Enabled by Leon, Alma reverts to her bad habits, though she's able to exhibit enough charm to get Merrick to endorse her bank's liquidity during a time of crisis. Two actors, Bellegarde and an ailing Chesterton, are reunited with Langrishe in Deadwood; the troupe then prepares to work on transforming the Chez Ami into a theater. Swearengen, still trying to decipher Hearst's intentions, finally finds use for Farnum after a long chill. After much posturing and delay, Steve and Hostetler work out the arrangements by which the livery will change hands, but all's not ending well. Two couples, Trixie/Star and Alma/Ellsworth, display different degrees of domesticity. Dority rises to Captain Turner's challenge, driving Hearst to the Bella Union, where Bullock hands him an earful.
Aunt Lou's long-lost son, Odell Marchbanks, arrives in Deadwood after a circuitous trip from Liberia, although his mother soon attempts to orchestrate his immediate departure. Bullock and Swearengen contemplate a preemptive strike against Hearst, whose ire has been inflamed overnight. Alma's bad habits lose her the bank services of Trixie and, possibly, the attentions of her husband Ellsworth. Her indisposition also makes her vulnerable to Hearst, who's apprised of her condition by an anxious Tolliver, playing both sides. Swearengen summons Dority to be at the ready to travel to Cheyenne for reinforcements. Stubbs offers Jane a place to stay, again.
Odell makes Hearst a proposition involving 'the color,' causing his mother to fret further for his safety. The camp elders hold another Gem meeting (sans Doc Cochran), complete with peaches and cinnamon, to map out a strategy to deal with Hearst. Their solution, proposed by Bullock via a letter to the family of a slain Cornishman, promises to make news in The Pioneer. Blazanov violates a communication credo for the supposed good of the camp. Langrishe's theater renovations are delayed by the illness of Chesterton, hovering near death in the Grand Central. Steve offers Fields a reason to stay in Deadwood, though the latter won't bite. Jane is convinced to bunk with Stubbs at Shaunessy's. Cloth swatches, given to Swearengen by a tailor, are put to a different use by an ailing Cochran.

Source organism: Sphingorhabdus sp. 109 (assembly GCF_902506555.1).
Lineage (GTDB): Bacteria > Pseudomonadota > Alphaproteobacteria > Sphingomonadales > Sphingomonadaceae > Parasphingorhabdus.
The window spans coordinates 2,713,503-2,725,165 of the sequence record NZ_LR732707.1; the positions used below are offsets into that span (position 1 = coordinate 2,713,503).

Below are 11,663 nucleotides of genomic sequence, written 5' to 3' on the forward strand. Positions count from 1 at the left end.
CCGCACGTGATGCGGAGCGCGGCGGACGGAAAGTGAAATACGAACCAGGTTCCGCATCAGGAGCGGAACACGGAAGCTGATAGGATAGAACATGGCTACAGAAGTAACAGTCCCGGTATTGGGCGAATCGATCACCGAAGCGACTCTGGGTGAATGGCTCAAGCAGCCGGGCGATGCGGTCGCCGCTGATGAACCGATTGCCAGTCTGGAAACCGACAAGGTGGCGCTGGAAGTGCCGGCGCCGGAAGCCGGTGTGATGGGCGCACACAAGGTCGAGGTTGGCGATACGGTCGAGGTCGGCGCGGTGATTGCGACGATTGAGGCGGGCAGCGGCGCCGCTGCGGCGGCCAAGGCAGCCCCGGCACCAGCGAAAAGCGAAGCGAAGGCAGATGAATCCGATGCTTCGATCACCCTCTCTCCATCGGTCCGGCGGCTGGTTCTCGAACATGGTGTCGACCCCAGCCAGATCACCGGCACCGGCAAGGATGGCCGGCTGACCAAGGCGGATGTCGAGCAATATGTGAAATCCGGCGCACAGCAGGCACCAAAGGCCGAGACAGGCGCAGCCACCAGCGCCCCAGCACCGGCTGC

The Pioneer edition featuring Bullock's letter is published, raising concerns about Hearst's response. Erstwhile lawman Wyatt Earp and his brother Morgan ride into town, having defended, ostensibly, an incoming stagecoach against sabotage that marks them heroes. Maintaining that they intend to work on a timber lease won in a card game, some question the brothers' actual motives. Langrishe grants Chesterton a curtain call, and offers to perform long-term therapy on Hearst's chronic aching back. Fields' departure is delayed by an injury at the livery to Steve the Drunk.
As Deadwood is overrun by Hearst's men, Bullock issues contingency plans to Martha. Wu, caught in a Pinkerton stampede, delivers a cryptic message to Swearengen; it takes Burns, of all people, to decipher it. Barrett makes Merrick pay for embarrassing Hearst in The Pioneer; Morgan Earp calls out one of the "Pistoleros"; Commissioner Jarry arrives from Yankton to solicit Hearst; Aunt Lou gets some bad news; and Joannie survives an encounter with her former boss. As night falls, Langrishe mines Deadwood's talent pool with an amateur-night performance in front of his future theater, financed in part by a loan from Alma's bank.